Tuesday, February 15, 2011
Detecting Mad Cow Disease in Human Blood
According to a paper published in the journal "The Lancet", researchers have found a way to detect the proteins that cause mad cow disease in human blood. As we learned in lecture Mad Cow Disease is contracted by eating beef from infected cattle. It has killed 171 people and resulted in the death of more than 4 million cattle, in order to try to get rid of the disease. It is officially known as Creutzfeldt-Jakob disease. The infection is caused by prion proteins that cause the brain to break down. Since there is not a test to detect the disease it can be passed through blood transfusions.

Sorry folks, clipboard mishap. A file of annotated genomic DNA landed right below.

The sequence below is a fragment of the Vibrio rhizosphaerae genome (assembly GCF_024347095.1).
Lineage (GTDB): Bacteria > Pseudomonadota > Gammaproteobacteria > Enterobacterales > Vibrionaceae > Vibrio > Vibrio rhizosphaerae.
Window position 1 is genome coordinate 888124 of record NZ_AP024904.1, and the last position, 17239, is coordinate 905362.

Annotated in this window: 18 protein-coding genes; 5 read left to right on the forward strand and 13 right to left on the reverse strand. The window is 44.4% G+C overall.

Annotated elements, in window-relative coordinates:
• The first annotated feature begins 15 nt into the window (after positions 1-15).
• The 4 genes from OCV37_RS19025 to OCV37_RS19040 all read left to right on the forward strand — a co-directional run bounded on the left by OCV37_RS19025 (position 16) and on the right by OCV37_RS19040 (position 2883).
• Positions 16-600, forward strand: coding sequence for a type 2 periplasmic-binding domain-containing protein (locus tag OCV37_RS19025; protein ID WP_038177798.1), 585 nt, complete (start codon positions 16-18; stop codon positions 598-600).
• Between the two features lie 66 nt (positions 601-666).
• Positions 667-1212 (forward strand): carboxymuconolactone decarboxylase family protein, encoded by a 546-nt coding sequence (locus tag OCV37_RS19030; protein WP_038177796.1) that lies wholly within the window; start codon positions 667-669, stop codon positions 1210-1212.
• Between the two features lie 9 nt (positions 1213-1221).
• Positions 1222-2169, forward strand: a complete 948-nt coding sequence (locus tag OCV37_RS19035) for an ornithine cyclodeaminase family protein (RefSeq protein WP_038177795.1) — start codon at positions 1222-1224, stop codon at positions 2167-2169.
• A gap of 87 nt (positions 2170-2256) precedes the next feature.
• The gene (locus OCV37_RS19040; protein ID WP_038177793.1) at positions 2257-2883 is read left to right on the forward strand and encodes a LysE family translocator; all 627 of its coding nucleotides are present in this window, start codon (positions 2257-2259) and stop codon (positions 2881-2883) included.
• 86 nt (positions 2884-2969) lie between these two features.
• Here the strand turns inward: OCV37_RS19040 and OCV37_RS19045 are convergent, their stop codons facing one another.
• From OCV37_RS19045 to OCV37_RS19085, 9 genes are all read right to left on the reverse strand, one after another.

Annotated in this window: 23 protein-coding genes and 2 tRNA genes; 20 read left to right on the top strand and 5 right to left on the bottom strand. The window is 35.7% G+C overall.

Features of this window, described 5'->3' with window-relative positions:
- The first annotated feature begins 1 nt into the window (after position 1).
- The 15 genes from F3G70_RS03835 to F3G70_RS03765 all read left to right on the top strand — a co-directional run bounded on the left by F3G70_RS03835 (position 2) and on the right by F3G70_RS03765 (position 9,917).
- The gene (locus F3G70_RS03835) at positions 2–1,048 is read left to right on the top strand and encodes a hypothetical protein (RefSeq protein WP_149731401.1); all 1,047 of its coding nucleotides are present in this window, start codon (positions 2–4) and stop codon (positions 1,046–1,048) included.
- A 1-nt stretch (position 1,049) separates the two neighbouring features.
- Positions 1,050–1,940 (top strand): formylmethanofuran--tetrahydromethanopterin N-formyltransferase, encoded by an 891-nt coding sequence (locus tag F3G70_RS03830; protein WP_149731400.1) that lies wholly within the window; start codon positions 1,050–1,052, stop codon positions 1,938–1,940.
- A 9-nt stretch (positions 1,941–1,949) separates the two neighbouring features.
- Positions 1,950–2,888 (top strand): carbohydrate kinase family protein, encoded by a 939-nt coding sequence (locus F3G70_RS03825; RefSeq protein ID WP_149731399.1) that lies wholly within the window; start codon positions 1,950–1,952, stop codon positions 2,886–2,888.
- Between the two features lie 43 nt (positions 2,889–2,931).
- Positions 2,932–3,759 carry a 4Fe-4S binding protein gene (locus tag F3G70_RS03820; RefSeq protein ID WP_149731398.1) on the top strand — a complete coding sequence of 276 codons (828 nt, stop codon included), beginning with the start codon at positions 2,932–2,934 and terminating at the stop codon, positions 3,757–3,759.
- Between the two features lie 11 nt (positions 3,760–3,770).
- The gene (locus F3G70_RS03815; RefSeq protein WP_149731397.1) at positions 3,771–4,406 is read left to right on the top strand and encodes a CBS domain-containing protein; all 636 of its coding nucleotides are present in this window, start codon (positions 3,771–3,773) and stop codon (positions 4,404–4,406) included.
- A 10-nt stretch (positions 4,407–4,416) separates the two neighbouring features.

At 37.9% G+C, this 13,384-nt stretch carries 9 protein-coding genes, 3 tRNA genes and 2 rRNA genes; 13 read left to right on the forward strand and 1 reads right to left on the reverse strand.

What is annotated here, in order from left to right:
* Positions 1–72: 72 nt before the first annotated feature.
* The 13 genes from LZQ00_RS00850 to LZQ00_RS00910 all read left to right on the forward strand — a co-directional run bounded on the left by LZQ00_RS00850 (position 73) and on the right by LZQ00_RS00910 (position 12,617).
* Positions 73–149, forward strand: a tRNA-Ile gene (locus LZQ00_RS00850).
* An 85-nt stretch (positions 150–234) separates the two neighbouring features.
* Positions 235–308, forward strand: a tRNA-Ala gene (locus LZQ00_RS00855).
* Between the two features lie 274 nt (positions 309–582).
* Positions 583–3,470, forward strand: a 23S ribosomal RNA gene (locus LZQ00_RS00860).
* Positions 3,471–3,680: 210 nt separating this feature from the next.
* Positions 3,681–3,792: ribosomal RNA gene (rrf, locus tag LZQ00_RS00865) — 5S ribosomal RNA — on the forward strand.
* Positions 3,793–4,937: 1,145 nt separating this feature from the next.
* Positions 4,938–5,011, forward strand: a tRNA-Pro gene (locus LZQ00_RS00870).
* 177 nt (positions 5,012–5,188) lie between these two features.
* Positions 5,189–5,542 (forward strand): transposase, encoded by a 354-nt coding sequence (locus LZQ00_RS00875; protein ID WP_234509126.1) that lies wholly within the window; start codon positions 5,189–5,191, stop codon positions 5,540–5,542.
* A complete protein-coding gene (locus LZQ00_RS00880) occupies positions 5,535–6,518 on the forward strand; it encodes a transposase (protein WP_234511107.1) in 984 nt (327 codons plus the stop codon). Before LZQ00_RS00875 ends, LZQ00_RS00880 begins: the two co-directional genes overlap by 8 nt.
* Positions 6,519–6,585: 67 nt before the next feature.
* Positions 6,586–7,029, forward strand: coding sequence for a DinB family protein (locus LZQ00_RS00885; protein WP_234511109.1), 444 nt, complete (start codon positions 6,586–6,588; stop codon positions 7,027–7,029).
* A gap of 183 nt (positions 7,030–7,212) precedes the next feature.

But recently British researchers have invented a screening test that is able to detect the abnormal prion protein associated with Mad Cow Disease. The tests were run on 190 samples and it was able to detect 15 out of 21 samples from people that have the disease. In addition to the 71.4% success rate the test did not prove any false positives (it didn't incorrectly indicate that the abnormal prion was in any of the healthy samples).
While it would be great to get this screening test used as soon as possible it isn't that easy. It is still unclear whether or not these tests can detect the disease in people who are still in the early stages of the diseases and who do not show symptoms yet.